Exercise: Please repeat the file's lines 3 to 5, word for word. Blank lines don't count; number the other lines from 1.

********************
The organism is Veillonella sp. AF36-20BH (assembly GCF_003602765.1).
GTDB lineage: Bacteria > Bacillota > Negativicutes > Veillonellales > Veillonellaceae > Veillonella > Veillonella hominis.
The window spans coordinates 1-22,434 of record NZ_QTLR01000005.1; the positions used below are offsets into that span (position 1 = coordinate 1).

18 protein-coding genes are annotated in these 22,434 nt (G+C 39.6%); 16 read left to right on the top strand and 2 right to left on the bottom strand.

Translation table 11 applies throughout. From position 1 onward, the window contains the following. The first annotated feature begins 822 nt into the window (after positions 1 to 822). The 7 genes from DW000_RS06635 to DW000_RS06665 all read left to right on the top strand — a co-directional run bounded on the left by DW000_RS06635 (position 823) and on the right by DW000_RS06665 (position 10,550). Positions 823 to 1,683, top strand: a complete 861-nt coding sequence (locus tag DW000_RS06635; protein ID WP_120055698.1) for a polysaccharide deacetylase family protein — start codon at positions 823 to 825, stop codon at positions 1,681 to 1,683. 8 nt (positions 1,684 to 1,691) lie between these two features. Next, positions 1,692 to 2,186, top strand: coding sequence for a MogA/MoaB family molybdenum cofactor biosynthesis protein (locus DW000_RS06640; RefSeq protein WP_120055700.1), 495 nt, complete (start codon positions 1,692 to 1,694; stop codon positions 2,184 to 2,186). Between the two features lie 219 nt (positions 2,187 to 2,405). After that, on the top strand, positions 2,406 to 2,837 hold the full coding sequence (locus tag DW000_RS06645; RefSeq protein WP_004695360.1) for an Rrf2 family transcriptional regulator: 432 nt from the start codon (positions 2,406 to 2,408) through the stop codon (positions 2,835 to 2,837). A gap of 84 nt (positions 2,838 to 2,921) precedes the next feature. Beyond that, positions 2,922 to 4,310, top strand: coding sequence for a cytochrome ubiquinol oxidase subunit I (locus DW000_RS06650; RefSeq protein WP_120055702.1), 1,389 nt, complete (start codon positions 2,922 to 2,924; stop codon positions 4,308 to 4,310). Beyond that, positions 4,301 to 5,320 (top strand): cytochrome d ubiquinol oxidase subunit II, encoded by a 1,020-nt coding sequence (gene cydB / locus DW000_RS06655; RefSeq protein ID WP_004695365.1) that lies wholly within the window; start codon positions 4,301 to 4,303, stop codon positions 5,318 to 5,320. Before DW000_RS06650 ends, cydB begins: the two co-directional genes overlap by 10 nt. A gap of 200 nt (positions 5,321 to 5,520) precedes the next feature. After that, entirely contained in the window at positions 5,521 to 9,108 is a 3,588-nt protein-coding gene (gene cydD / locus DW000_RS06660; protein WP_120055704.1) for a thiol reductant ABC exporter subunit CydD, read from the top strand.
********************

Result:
The window spans coordinates 1-22,434 of record NZ_QTLR01000005.1; the positions used below are offsets into that span (position 1 = coordinate 1).

18 protein-coding genes are annotated in these 22,434 nt (G+C 39.6%); 16 read left to right on the top strand and 2 right to left on the bottom strand.

Translation table 11 applies throughout. From position 1 onward, the window contains the following. The first annotated feature begins 822 nt into the window (after positions 1 to 822). The 7 genes from DW000_RS06635 to DW000_RS06665 all read left to right on the top strand — a co-directional run bounded on the left by DW000_RS06635 (position 823) and on the right by DW000_RS06665 (position 10,550). Positions 823 to 1,683, top strand: a complete 861-nt coding sequence (locus tag DW000_RS06635; protein ID WP_120055698.1) for a polysaccharide deacetylase family protein — start codon at positions 823 to 825, stop codon at positions 1,681 to 1,683. 8 nt (positions 1,684 to 1,691) lie between these two features. Next, positions 1,692 to 2,186, top strand: coding sequence for a MogA/MoaB family molybdenum cofactor biosynthesis protein (locus DW000_RS06640; RefSeq protein WP_120055700.1), 495 nt, complete (start codon positions 1,692 to 1,694; stop codon positions 2,184 to 2,186). Between the two features lie 219 nt (positions 2,187 to 2,405). After that, on the top strand, positions 2,406 to 2,837 hold the full coding sequence (locus tag DW000_RS06645; RefSeq protein WP_004695360.1) for an Rrf2 family transcriptional regulator: 432 nt from the start codon (positions 2,406 to 2,408) through the stop codon (positions 2,835 to 2,837). A gap of 84 nt (positions 2,838 to 2,921) precedes the next feature. Beyond that, positions 2,922 to 4,310, top strand: coding sequence for a cytochrome ubiquinol oxidase subunit I (locus DW000_RS06650; RefSeq protein WP_120055702.1), 1,389 nt, complete (start codon positions 2,922 to 2,924; stop codon positions 4,308 to 4,310). Beyond that, positions 4,301 to 5,320 (top strand): cytochrome d ubiquinol oxidase subunit II, encoded by a 1,020-nt coding sequence (gene cydB / locus DW000_RS06655; RefSeq protein ID WP_004695365.1) that lies wholly within the window; start codon positions 4,301 to 4,303, stop codon positions 5,318 to 5,320. Before DW000_RS06650 ends, cydB begins: the two co-directional genes overlap by 10 nt. A gap of 200 nt (positions 5,321 to 5,520) precedes the next feature. After that, entirely contained in the window at positions 5,521 to 9,108 is a 3,588-nt protein-coding gene (gene cydD / locus DW000_RS06660; protein WP_120055704.1) for a thiol reductant ABC exporter subunit CydD, read from the top strand.